wherein said centralized order and control algorithm is for determining an order in which the multiple electric vehicles are to be charged.
4. The charger of claim 1, wherein said at least two ground fault circuit interrupters are electrically connected to said AC to DC rectifier.
5. The charger of claim 4, wherein said at least two physical electrical disconnects are electrically connected to said at least two ground fault circuit interrupters, respectively, so as to also be electrically connected to said AC to DC rectifier.
6. The charger of claim 5, wherein said at least two male electric vehicle connectors are electrically connected to said at least two physical electrical disconnects, respectively.
7. The charger of claim 6, wherein said at least two ground fault circuit interrupters are electrically connected to, and between, said AC to DC rectifier and said at least two physical electrical disconnects, respectively.
8. The charger of claim 7, wherein said at least two physical electrical disconnects are electrically connected to, and between, said at least two ground fault circuit interrupters and said at least two male electric vehicle connectors, respectively.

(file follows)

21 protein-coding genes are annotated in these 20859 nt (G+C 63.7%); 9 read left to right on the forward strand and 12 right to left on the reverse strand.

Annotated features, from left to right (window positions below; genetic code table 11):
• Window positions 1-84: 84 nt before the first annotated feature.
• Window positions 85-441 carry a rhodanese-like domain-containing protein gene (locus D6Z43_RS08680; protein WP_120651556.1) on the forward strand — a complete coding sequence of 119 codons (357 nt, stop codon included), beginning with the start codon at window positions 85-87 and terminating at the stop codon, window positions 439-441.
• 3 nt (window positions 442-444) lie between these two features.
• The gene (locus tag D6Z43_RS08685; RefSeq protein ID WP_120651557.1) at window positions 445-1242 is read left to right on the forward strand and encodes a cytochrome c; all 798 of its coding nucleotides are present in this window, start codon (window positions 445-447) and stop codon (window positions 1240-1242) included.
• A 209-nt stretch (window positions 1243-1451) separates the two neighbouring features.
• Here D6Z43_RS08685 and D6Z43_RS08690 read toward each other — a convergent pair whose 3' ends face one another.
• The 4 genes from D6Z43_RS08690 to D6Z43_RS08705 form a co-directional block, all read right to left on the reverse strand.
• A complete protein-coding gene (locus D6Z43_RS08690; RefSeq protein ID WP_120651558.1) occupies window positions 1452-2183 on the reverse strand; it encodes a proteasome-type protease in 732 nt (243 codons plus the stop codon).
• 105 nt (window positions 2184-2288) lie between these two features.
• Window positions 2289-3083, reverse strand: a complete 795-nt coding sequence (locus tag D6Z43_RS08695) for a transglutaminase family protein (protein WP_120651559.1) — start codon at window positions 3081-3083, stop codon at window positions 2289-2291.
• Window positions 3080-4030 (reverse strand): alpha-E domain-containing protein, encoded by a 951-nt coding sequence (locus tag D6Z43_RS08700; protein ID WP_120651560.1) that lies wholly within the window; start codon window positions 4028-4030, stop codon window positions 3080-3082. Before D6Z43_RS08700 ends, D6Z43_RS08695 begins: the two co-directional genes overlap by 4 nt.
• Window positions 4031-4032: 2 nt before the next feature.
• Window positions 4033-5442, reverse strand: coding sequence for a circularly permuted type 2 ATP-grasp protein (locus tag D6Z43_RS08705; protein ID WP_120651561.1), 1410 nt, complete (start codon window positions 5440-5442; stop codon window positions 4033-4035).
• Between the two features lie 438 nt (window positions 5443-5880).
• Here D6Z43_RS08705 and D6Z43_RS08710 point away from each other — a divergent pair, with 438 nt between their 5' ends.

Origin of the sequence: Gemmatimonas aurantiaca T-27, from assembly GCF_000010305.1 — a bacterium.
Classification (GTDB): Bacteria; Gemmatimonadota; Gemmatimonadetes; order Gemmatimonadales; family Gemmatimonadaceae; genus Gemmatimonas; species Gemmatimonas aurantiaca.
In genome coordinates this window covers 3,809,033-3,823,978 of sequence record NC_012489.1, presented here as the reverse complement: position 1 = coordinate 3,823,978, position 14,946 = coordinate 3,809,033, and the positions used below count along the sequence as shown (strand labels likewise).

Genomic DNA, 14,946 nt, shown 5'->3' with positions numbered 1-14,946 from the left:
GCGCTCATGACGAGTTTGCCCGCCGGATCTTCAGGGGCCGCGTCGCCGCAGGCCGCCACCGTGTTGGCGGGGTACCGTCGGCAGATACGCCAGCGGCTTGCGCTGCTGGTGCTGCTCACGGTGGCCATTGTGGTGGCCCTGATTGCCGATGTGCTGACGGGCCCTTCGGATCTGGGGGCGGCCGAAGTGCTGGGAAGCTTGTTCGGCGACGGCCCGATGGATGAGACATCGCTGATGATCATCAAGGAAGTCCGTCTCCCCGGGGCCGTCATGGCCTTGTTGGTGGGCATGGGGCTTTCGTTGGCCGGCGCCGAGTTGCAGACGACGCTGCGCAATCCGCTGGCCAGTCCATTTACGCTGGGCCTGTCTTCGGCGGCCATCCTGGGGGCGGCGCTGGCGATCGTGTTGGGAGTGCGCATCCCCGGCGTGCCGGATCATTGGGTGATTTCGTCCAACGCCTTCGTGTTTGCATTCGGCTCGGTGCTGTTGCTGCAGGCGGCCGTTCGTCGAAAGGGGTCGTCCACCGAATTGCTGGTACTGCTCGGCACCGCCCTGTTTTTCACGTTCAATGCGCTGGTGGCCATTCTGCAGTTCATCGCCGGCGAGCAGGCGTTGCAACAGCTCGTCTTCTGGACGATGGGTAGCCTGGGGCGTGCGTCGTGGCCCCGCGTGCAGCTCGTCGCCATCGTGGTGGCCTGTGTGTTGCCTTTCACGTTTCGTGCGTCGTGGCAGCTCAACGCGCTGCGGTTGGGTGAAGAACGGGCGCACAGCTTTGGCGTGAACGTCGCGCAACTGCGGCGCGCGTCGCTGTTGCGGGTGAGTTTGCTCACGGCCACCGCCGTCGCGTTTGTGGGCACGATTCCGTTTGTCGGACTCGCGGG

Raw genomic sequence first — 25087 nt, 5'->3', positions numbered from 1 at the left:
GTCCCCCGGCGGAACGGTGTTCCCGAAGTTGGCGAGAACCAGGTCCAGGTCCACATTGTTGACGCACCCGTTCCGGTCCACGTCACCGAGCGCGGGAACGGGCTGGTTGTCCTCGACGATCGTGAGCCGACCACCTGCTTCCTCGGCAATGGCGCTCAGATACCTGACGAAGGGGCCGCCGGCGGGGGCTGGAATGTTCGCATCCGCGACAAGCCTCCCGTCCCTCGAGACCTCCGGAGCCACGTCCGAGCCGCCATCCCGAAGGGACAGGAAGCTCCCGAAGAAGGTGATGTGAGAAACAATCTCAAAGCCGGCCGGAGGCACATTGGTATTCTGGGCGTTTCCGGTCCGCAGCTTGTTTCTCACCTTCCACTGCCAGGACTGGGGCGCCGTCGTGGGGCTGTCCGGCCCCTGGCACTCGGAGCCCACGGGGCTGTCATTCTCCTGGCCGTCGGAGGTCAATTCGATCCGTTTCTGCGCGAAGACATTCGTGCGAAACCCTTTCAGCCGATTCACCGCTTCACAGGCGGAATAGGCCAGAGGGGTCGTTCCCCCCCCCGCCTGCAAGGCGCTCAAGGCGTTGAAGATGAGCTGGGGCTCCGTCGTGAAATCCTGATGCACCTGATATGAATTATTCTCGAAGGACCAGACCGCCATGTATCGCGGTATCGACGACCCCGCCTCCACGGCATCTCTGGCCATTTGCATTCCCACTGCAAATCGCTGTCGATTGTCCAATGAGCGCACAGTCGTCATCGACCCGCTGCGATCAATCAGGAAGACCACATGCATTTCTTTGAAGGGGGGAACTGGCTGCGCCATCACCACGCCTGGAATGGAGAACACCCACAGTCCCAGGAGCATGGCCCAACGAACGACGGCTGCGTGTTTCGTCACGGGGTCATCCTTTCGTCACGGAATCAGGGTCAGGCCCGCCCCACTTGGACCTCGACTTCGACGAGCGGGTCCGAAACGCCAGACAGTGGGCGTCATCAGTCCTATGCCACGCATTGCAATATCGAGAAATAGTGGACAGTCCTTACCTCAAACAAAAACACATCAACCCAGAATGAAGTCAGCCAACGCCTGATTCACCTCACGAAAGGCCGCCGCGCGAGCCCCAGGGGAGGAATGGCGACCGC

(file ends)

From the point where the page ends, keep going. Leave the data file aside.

9. The charger of claim 1, wherein said at least two physical electrical disconnects are electrically connected to, and between, said AC to DC rectifier and said at least two ground fault circuit interrupters, respectively.
10. The charger of claim 9, wherein said at least two male electric vehicle connectors are electrically connected to said at least two ground fault circuit interrupters, respectively; and
wherein said at least two male electric vehicle connectors are for electrically engaging to said multiple electric vehicles, respectively, to thereby electrically connect said single electric vehicle charger to said multiple electric vehicles.
11. The charger of claim 10, wherein said at least two ground fault circuit interrupters are electrically connected to, and between, said at least two physical electrical disconnects and said at least two male electric vehicle connectors, respectively.
12. The charger of claim 3, wherein said at least two ground fault circuit interrupters are for electrically connecting to the AC power source.
13. The charger of claim 12, wherein said at least two ground fault circuit interrupters are electrically connected to said AC to DC rectifier and to said at least two physical electrical disconnects.
14. The charger of claim 13, wherein said at least two physical electrical disconnects are electrically connected to, and between, said AC to DC rectifier and said at least two male electric vehicle connectors, respectively.
15. The charger of claim 14, wherein said at least two male electric vehicle connectors are electrically connected to said at least two physical electrical disconnects, respectively; and
wherein said at least two male electric vehicle connectors are for electrically engaging the multiple electric vehicles to thereby electrically connect said single electric vehicle charger to the multiple electric vehicles.